On a full moon night in Shravana month, she ties a cotton thread on Bali’s wrist and blesses him with prosperity. Bali appreciates her and promises her to fulfil her wish. And so, she asks him to free the doorman, who happens to be her husband. Keeping his words, Bali requests Lord Vishnu to return with his wife. Since then, the fateful day has been worshipped as Baleva.
After some mythologies, let’s turn a few pages and go through some historical tales about Raksha Bandhan.
#4 Sister over everything
In the history of Raksha Bandhan, one story from 1535 CE is told again and again. It is the respectful bond between Emperor Humayun and queen of Chittor, Rani Karnavati. When Bahadur Shah, the sultan of Gujarat was attacking Chittor, the queen realised that her kingdom was in trouble. She then sent a Rakhi to emperor Humayun as a token of love and asked for protection in return. Taken aback by her emotions, he immediately started his journey with his troops to help her.
Unfortunately, by the time he came, she gave herself in Jauhar. However, Humayun defeated Bahadur Shah and saved the kingdom from him and handed it over to Vikramjeet, Rani’s son as a gift for her mother’s rakhi.
#5 The power of Rakhi
In the collection of Raksha Bandhan stories, we have one more sweet tale from 326 BCE. It was the time when Alexander the Great was invading India. Roxana, her wife, was scared that he might die in the battle of Hydaspes. And so, she sent a rakhi to King Porus, who was fighting from North West India. On the battlefield, Porus was about to kill Alexander when he saw the rakhi. He stopped the battle, keeping his sister’s welfare over his win. Alexander, overwhelmed with the brother-sister bond, gave Porus the control over the lands in his kingdom from southeast to Beas or Hephasis.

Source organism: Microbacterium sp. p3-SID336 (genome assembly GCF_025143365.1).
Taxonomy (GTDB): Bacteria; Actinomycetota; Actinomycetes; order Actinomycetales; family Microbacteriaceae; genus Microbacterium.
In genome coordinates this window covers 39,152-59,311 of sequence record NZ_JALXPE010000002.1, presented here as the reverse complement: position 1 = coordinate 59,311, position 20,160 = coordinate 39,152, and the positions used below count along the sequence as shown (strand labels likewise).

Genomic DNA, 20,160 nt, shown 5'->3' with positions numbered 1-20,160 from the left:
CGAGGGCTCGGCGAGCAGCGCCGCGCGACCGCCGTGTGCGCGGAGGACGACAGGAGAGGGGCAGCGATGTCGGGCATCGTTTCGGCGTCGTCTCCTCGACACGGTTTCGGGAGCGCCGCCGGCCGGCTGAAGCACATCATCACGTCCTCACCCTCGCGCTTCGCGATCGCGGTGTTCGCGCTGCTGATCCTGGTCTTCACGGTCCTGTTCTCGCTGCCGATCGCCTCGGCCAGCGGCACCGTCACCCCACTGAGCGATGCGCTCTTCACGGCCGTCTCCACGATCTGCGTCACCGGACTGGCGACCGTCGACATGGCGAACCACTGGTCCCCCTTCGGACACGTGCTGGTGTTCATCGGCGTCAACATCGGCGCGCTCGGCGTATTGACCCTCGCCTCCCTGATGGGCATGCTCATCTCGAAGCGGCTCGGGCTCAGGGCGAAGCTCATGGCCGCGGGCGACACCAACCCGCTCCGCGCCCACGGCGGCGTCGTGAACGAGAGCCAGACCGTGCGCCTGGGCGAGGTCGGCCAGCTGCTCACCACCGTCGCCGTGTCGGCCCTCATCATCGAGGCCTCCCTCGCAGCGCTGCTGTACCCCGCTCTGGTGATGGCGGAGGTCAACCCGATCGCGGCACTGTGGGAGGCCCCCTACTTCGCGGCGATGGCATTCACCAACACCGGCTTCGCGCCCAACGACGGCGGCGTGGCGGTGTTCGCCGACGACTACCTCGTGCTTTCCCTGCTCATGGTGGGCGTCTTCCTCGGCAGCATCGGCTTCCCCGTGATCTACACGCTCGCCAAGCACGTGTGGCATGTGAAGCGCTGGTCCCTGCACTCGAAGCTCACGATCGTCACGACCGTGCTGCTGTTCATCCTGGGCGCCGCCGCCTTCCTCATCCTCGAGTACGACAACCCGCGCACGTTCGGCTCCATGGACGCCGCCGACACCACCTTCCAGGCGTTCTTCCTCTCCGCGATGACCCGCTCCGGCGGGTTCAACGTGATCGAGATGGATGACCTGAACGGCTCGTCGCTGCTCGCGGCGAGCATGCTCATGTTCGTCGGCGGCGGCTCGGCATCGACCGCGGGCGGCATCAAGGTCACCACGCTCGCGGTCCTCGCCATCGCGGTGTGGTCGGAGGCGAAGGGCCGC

Even today, brothers sacrifice a lot just to bring a smile on their sisters’ face. In return, a sister can gift her brother sweetness that he deserves with a box of mithai. Isn’t it a nice idea?
We are never going to run out of stories related to the festival of Raksha Bandhan. Let’s get inspired by them this year and do something that we have not done before.
Puzzled? Don’t be. These simple deeds can make your festival memorable and also inspire a lot of other people.
- Send rakhis to the soldiers of the Indian Army along with a special message, a sweet gesture to thank them for what they are doing for us. When Alexander can sacrifice his battle for his sister, we can at least thank our brothers, right?
- You, along with your sibling, can share sweet boxes with the kids at your nearby orphanage. Make a promise to teach them every Sunday, or any time that’s convenient to you. Just make sure that you pay a visit to them frequently, and not like how Yama did.
- You can sign a monthly donation for the needy, and also teach your siblings and cousins the same thing. Spread the good word so that this becomes an ongoing noble deed, as inspired by Lord Krishna’s story. This way, some brother or sister is helped along the way.
If you got inspired in any other way by the mentioned Raksha Bandhan stories, then let us know. Also, do share with us any other story that your grandparents or parents have told you regarding this brother-sister bond. To know more about our Indian festivals and traditions, stay updated with us.